So the reason within the social sciences is that our students are sensitive to discourse of critical citizenship is precisely because it is not imposed on them. It is because it is generated out of the convictions of their lecturers and it is not packaged as critical citizenship. But had this been packaged as critical citizenship and had it been something even from within a deep sense of conviction that we addressed as such I think it would be somewhat artificial and I think to impose this on disciplines where to us it is not apparent is problematic and unnecessary. (Art Lecturer)

The notion that the university itself has an ethical and historical responsibility to foster critical citizenship emerged too: "The most important thing about a university is that it is a place of learning, that it is a knowledge facilitator, that it challenges the norm and the boundaries and universities come from philosophical thinking" (Art Lecturer). There were many lecturers who felt that such responsibility fell beyond their personal parameters as teachers. This constraint could relate to time: "To now go and address social problems in the class—I just do not have time for that. That is unfortunately how it is" (Chemistry Lecturer); but it could also relate to the scope of the discipline:

If you mean politically, then definitely no, it's not going to find a place in a chemistry course, I . . . I don't feel that it will find recognition in a chemistry course, and I don't feel it's my task to cultivate it in a student in that way. (Chemistry Lecturer)

This is in direct opposition to Badat's argument that drawing strict distinctions between academic work and imperatives to address social transformation are problematic. Badat argues that the "powers conferred by academic freedom go hand in hand with substantive duties to deracialise and decolonize intellectual spaces" (Badat, cited in Hasan and Nussbaum 2012, 128). This raises a crucial question of how one might usefully address issues of critical citizenship in a purely scientific course, and indeed, whether one would want to.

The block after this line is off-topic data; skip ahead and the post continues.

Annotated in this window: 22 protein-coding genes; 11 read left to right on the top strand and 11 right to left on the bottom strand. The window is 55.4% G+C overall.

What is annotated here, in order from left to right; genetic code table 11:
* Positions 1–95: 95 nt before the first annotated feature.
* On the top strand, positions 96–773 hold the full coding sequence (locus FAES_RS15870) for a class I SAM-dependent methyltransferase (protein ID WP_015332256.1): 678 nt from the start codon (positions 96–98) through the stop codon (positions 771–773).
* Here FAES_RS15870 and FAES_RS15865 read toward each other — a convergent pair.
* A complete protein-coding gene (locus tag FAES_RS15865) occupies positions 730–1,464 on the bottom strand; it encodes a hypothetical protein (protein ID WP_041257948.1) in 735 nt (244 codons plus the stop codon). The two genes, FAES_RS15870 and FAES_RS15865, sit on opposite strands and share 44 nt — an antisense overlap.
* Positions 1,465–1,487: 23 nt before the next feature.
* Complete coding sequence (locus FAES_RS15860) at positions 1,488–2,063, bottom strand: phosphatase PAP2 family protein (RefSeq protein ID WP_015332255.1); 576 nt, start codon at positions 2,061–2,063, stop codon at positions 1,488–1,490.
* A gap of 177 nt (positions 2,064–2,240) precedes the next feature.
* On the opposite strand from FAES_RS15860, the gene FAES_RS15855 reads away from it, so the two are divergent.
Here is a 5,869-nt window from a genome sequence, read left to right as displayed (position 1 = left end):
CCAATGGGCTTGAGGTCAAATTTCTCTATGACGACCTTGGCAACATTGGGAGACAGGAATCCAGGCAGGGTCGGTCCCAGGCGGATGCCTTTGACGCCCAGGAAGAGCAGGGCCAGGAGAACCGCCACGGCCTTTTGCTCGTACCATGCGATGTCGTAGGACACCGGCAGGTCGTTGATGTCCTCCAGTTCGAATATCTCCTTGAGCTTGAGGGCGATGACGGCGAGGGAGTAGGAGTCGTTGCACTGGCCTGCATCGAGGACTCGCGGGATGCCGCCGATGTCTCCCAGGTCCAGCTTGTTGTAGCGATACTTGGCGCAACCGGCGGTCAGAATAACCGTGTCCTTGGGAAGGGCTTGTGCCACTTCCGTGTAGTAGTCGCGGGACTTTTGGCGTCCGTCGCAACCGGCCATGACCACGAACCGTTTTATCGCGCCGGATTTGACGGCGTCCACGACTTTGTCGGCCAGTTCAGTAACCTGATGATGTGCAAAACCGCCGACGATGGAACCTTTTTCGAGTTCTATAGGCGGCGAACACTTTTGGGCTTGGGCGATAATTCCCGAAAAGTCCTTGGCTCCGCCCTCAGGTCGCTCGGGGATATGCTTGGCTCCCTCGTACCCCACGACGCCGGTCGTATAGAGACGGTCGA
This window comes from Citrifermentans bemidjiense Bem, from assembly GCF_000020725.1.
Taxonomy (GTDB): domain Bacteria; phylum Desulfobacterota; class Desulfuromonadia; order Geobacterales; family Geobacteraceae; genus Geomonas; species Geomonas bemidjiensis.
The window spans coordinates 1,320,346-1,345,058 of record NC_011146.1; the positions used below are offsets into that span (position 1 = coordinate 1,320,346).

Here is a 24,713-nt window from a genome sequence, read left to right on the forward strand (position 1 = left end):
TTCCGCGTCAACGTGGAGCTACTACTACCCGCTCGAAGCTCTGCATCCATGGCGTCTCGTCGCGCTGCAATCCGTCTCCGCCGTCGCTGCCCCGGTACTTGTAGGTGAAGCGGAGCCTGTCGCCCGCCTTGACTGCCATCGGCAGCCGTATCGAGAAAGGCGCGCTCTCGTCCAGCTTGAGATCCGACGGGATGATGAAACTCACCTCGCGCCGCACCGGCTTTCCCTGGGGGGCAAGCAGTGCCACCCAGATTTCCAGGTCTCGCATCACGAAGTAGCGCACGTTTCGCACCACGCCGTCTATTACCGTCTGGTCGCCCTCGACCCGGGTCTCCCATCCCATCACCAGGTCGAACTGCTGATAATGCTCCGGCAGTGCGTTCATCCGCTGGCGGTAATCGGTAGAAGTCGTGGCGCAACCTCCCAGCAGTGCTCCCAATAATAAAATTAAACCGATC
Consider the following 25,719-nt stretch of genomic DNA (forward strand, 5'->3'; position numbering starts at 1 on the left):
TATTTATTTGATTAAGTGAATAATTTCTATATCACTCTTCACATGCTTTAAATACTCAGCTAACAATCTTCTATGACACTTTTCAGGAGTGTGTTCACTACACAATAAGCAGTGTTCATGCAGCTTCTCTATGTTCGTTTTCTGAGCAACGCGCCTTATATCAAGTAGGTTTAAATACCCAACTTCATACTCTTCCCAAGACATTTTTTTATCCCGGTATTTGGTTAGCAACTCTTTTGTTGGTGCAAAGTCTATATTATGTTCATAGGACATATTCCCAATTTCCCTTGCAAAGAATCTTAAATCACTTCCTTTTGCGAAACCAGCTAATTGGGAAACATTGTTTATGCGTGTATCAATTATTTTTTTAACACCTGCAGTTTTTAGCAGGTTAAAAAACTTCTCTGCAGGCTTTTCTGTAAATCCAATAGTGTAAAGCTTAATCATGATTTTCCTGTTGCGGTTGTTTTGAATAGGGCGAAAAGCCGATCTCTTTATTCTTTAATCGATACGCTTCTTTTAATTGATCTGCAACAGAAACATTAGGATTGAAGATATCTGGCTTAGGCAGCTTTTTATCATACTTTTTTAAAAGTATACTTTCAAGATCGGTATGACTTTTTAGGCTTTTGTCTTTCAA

It was noted that the university environment itself poses a challenge to address social issues adequately, as it is fraught with racial problems that themselves reproduce social tensions and inequalities. One lecturer argued that "these people in power don't realize that their decisions are racist" (Arts Lecturer), and that the university is

a safe space for certain people ja. But not for everybody. I mean we had a first year fine arts student last year . . . [he] was doing brilliantly but he just opted out. It was just too difficult for him to be the only black student in the first year group. (Art Lecturer).

Another suggested that problems in the university are related to

perhaps of a constructed space that greater Stellenbosch . . . I think that there is a historical effect on the placement and spaces, such as Kayamandi versus central Stellenbosch, that people are unable to sort of cross that divide. (Chemistry Lecturer)